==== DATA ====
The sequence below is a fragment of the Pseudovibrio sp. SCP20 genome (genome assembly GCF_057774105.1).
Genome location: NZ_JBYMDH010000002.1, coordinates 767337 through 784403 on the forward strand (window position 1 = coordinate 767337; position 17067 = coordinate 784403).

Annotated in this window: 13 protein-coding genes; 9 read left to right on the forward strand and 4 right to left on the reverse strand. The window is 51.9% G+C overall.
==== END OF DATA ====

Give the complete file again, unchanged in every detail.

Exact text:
The sequence below is a fragment of the Pseudovibrio sp. SCP20 genome (genome assembly GCF_057774105.1).
Genome location: NZ_JBYMDH010000002.1, coordinates 767337 through 784403 on the forward strand (window position 1 = coordinate 767337; position 17067 = coordinate 784403).

Annotated in this window: 13 protein-coding genes; 9 read left to right on the forward strand and 4 right to left on the reverse strand. The window is 51.9% G+C overall.